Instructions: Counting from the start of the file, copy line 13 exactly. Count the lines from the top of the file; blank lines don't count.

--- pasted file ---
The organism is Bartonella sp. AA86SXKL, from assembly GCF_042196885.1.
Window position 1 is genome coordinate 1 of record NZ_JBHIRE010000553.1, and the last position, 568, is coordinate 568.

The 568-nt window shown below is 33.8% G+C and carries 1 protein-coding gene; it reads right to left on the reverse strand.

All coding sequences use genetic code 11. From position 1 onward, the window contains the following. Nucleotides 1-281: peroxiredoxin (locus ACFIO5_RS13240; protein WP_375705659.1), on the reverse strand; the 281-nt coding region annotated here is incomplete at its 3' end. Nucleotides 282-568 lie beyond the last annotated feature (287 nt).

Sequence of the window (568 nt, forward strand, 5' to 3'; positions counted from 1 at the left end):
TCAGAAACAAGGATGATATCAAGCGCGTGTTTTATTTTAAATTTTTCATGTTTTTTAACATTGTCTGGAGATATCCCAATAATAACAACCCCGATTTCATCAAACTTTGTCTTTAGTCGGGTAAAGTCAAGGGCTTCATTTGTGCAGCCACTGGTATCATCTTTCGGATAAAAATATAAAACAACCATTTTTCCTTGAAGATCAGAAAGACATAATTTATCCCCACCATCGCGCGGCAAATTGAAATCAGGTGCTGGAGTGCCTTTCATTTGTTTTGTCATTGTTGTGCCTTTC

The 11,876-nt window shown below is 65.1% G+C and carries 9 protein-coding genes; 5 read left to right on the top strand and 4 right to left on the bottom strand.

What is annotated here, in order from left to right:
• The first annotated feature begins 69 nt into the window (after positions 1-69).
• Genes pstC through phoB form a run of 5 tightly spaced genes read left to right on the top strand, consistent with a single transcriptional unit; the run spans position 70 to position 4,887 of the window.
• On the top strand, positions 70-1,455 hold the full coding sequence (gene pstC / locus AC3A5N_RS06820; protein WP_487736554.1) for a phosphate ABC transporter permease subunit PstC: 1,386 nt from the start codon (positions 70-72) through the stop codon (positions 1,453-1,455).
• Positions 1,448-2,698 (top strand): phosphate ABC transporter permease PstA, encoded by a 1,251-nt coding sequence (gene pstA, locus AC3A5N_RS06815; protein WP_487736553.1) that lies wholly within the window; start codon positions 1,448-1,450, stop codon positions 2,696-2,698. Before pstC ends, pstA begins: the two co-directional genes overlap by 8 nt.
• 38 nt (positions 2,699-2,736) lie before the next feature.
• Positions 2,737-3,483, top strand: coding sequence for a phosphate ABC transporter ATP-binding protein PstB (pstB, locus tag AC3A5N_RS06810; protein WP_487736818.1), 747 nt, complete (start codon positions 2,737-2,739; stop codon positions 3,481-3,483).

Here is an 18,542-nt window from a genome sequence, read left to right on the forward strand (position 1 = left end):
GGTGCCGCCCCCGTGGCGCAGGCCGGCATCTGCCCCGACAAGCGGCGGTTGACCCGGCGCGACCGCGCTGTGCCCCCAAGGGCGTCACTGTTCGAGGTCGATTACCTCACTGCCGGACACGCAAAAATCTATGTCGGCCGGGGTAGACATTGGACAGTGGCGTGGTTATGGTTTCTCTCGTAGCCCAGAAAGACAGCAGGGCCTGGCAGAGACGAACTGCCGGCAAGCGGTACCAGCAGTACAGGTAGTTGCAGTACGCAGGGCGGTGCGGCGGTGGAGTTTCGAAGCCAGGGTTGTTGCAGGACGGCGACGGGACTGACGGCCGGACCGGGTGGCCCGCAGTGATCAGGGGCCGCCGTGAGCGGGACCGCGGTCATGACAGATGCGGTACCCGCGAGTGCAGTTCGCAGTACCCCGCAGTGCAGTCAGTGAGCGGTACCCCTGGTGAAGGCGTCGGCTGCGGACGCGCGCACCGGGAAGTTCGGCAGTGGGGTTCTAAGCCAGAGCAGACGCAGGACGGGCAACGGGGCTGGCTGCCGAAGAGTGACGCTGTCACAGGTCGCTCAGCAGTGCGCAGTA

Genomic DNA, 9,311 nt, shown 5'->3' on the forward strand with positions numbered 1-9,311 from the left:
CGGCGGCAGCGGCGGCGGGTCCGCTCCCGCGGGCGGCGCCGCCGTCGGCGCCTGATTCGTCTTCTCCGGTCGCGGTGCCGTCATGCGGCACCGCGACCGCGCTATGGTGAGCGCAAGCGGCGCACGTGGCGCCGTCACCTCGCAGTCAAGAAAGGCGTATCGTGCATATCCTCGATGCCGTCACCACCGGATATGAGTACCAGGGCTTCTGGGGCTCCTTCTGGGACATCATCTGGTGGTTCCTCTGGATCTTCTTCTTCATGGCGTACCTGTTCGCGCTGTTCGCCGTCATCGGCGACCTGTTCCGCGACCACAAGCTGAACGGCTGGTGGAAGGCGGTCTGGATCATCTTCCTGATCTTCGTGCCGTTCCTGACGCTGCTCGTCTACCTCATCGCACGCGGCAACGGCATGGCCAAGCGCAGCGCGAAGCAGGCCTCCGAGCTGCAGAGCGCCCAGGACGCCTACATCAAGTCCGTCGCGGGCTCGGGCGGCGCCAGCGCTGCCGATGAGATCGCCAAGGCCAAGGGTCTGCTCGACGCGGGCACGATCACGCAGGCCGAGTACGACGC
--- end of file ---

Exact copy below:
• 38 nt (positions 2,699-2,736) lie before the next feature.